/vih-zhəl-ai-ZAY-shihn//ˌvɪ.ʒəl.aiː.ˈzeiː.ʃə(ɪ)n/ – Notice also that there is a minor stress on the first syllable and that the major stress is on the fourth syllable

 

Visualize
– For this word, the first “i” is short, the “su” is pronounced like the voiced “sh” combination, the “a” turns into a true-schwa, for the “-ize” suffix – the “i” is long, and the final “e” is silent (this is the standard pronunciation of this suffix combination in The Common Tongue)

/VIH-zhə-laiz//ˈvɪ.ʒə.laiːz/ – Notice also that the stress is on the first syllable

 

Visualized
– For this word, the first “i” is short, the “su” is pronounced like the voiced “sh” combination, the “a” turns into a true-schwa, for the “-ize” suffix – the “i” is long, and the “e” combines with the “-ed” ending, and since the root-word ends with the sound of the letter “z” – the “e” of the “-ed” ending is silent, and the final “d” is (often) stopped (this is the standard pronunciation of this suffix combination in The Common Tongue)

/VIH-zhə-laiz-[d]//ˈvɪ.ʒə.laiːz.[d]/ – Notice also that the stress is on the first syllable and that the “d” ending acts as a fifth syllable

 

Visually
– For this word, the first “i” is short, the “su” combination is pronounced like the voiced “sh” combination, the “a” turns into a true-schwa, the “ll” combination is pronounced simply like the single letter “l” (this is the standard pronunciation of this letter combination in The Common Tongue), and the final “y” is pronounced like the long letter “e” (this is the standard pronunciation of this letter combination in The Common Tongue)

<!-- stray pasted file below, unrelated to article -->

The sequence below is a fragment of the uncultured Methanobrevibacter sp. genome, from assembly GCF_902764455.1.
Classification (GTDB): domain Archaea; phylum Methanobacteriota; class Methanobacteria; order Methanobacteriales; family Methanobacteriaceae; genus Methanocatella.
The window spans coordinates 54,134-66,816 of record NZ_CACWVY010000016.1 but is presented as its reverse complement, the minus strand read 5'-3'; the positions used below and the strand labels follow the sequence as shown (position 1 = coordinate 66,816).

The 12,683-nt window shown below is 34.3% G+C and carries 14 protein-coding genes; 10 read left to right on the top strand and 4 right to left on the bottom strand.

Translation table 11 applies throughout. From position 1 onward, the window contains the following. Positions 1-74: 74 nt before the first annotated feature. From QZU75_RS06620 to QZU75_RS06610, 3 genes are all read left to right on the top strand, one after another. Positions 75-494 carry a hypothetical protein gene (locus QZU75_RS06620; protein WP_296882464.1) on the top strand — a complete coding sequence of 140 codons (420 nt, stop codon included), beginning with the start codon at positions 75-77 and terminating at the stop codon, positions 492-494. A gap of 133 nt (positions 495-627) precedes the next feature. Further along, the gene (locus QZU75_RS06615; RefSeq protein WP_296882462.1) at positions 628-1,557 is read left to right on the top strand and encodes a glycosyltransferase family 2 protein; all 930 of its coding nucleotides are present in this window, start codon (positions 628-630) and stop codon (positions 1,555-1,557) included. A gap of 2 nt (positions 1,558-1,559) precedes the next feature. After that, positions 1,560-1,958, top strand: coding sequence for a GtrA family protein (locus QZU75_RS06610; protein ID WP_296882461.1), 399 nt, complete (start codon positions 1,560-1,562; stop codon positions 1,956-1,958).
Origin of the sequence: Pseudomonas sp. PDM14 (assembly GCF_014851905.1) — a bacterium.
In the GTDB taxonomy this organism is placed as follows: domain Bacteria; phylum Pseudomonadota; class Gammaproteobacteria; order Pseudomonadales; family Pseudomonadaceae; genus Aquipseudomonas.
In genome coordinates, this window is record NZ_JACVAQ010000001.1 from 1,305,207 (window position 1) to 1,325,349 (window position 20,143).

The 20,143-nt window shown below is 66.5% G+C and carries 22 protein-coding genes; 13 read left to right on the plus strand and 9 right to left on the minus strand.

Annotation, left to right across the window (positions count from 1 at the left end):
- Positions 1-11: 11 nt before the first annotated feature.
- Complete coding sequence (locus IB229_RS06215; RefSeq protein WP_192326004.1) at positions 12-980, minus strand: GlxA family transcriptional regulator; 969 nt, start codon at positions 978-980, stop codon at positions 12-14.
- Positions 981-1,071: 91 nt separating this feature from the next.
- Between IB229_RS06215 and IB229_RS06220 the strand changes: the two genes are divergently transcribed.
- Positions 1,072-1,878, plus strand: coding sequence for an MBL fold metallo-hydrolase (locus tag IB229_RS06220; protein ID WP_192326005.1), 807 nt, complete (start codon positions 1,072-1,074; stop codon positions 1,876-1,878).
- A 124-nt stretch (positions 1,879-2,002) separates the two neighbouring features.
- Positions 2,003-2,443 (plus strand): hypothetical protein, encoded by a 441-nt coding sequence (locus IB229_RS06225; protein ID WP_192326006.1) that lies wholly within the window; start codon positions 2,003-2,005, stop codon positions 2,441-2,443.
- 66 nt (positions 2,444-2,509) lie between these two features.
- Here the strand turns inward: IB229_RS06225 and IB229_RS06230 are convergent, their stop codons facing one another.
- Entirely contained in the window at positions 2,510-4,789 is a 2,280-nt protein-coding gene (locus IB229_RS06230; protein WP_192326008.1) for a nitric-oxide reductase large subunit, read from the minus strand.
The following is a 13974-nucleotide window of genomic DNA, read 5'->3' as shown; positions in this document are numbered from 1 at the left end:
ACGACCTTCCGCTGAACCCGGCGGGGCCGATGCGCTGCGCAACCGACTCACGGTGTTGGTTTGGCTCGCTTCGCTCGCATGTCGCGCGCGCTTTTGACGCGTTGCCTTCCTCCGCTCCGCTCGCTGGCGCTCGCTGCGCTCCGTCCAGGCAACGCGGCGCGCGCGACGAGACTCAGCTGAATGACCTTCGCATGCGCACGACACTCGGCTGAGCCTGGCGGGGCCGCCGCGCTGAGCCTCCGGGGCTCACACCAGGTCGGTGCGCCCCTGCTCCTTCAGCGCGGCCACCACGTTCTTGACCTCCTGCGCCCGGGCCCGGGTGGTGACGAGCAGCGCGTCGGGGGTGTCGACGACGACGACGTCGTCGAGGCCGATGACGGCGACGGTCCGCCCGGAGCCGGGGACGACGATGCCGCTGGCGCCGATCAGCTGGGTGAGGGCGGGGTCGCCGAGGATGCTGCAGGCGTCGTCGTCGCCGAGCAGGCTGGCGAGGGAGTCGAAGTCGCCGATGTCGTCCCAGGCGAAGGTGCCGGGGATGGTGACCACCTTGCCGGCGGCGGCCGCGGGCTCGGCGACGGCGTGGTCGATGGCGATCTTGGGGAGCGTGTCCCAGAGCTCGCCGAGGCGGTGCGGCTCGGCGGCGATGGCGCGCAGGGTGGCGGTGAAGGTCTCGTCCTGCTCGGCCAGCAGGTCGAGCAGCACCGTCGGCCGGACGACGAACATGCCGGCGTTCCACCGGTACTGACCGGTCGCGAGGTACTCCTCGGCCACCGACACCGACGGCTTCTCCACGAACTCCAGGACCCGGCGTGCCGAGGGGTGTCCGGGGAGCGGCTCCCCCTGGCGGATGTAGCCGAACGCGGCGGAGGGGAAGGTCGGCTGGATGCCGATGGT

/VIH-zhə-lee//ˈvɪ.ʒə.liː/ – Notice also that the stress is on the first syllable

 

Vital
– For this word, the “i” is pronounced like the “igh” combination, the “t” is a flap-t, and the “a” turns into a true-schwa

/VIGH-dəl//ˈvʌiː.ɾəl/ – Notice also that the stress is on the first syllable

 

Vitamin
– For this word, the “i” is pronounced like the “igh” combination, the “t” is a flap-t, the “a” turns into a true-schwa, and the “i” turns into an i-schwa

/VIGH-də-mihn//ˈvʌiː.ɾə.mə(ɪ)n/ – Notice also that the stress is on the first syllable

 

– ( American English Pronunciation – Letter V ) –